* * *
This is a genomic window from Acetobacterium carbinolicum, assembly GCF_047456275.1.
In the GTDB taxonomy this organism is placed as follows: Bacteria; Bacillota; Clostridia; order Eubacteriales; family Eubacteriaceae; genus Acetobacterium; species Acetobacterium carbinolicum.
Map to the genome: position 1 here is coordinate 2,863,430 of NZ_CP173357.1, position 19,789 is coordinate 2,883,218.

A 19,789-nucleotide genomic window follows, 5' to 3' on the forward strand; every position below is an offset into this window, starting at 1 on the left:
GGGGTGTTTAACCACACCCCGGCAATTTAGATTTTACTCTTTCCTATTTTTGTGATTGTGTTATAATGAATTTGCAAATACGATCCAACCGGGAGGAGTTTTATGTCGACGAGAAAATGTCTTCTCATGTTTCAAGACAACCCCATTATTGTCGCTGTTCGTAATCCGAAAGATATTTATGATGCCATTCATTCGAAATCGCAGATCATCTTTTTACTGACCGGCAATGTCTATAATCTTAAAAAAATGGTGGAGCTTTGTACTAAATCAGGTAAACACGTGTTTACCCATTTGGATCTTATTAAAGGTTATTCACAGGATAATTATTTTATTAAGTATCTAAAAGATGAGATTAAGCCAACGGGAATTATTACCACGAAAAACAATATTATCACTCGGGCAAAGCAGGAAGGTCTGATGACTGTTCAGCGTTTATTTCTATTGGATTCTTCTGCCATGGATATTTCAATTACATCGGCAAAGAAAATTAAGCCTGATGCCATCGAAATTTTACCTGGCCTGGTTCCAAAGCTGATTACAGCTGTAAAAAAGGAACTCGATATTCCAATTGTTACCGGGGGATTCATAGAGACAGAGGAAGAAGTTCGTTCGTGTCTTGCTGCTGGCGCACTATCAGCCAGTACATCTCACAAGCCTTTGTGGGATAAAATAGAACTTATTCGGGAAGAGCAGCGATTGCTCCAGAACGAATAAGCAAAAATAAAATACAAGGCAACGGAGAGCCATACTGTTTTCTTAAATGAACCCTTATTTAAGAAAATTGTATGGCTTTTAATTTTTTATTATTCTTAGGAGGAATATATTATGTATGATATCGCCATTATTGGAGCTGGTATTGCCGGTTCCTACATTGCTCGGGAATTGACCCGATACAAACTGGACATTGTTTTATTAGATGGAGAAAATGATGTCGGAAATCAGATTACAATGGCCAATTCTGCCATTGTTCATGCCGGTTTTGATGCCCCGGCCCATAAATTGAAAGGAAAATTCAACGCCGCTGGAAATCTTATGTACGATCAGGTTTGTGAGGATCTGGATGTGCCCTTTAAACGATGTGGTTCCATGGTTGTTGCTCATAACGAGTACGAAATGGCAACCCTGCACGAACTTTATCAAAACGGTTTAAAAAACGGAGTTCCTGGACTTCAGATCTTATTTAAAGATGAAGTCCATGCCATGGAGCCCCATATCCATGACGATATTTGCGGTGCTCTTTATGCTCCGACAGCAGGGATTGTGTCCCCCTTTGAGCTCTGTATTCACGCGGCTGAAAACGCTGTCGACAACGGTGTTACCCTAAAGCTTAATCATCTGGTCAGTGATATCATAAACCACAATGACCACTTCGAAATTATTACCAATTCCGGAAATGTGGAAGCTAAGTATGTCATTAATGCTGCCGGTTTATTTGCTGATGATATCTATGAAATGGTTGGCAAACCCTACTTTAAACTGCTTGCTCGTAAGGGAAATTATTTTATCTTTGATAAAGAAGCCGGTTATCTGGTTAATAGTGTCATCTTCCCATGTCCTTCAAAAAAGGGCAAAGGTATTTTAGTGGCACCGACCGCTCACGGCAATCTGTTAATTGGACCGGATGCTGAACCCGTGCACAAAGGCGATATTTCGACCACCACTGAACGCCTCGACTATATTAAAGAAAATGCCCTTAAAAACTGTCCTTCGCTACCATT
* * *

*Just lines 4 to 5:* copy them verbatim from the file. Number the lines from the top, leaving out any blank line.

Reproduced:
A 19,789-nucleotide genomic window follows, 5' to 3' on the forward strand; every position below is an offset into this window, starting at 1 on the left:
GGGGTGTTTAACCACACCCCGGCAATTTAGATTTTACTCTTTCCTATTTTTGTGATTGTGTTATAATGAATTTGCAAATACGATCCAACCGGGAGGAGTTTTATGTCGACGAGAAAATGTCTTCTCATGTTTCAAGACAACCCCATTATTGTCGCTGTTCGTAATCCGAAAGATATTTATGATGCCATTCATTCGAAATCGCAGATCATCTTTTTACTGACCGGCAATGTCTATAATCTTAAAAAAATGGTGGAGCTTTGTACTAAATCAGGTAAACACGTGTTTACCCATTTGGATCTTATTAAAGGTTATTCACAGGATAATTATTTTATTAAGTATCTAAAAGATGAGATTAAGCCAACGGGAATTATTACCACGAAAAACAATATTATCACTCGGGCAAAGCAGGAAGGTCTGATGACTGTTCAGCGTTTATTTCTATTGGATTCTTCTGCCATGGATATTTCAATTACATCGGCAAAGAAAATTAAGCCTGATGCCATCGAAATTTTACCTGGCCTGGTTCCAAAGCTGATTACAGCTGTAAAAAAGGAACTCGATATTCCAATTGTTACCGGGGGATTCATAGAGACAGAGGAAGAAGTTCGTTCGTGTCTTGCTGCTGGCGCACTATCAGCCAGTACATCTCACAAGCCTTTGTGGGATAAAATAGAACTTATTCGGGAAGAGCAGCGATTGCTCCAGAACGAATAAGCAAAAATAAAATACAAGGCAACGGAGAGCCATACTGTTTTCTTAAATGAACCCTTATTTAAGAAAATTGTATGGCTTTTAATTTTTTATTATTCTTAGGAGGAATATATTATGTATGATATCGCCATTATTGGAGCTGGTATTGCCGGTTCCTACATTGCTCGGGAATTGACCCGATACAAACTGGACATTGTTTTATTAGATGGAGAAAATGATGTCGGAAATCAGATTACAATGGCCAATTCTGCCATTGTTCATGCCGGTTTTGATGCCCCGGCCCATAAATTGAAAGGAAAATTCAACGCCGCTGGAAATCTTATGTACGATCAGGTTTGTGAGGATCTGGATGTGCCCTTTAAACGATGTGGTTCCATGGTTGTTGCTCATAACGAGTACGAAATGGCAACCCTGCACGAACTTTATCAAAACGGTTTAAAAAACGGAGTTCCTGGACTTCAGATCTTATTTAAAGATGAAGTCCATGCCATGGAGCCCCATATCCATGACGATATTTGCGGTGCTCTTTATGCTCCGACAGCAGGGATTGTGTCCCCCTTTGAGCTCTGTATTCACGCGGCTGAAAACGCTGTCGACAACGGTGTTACCCTAAAGCTTAATCATCTGGTCAGTGATATCATAAACCACAATGACCACTTCGAAATTATTACCAATTCCGGAAATGTGGAAGCTAAGTATGTCATTAATGCTGCCGGTTTATTTGCTGATGATATCTATGAAATGGTTGGCAAACCCTACTTTAAACTGCTTGCTCGTAAGGGAAATTATTTTATCTTTGATAAAGAAGCCGGTTATCTGGTTAATAGTGTCATCTTCCCATGTCCTTCAAAAAAGGGCAAAGGTATTTTAGTGGCACCGACCGCTCACGGCAATCTGTTAATTGGACCGGATGCTGAACCCGTGCACAAAGGCGATATTTCGACCACCACTGAACGCCTCGACTATATTAAAGAAAATGCCCTTAAAAACTGTCCTTCGCTACCATT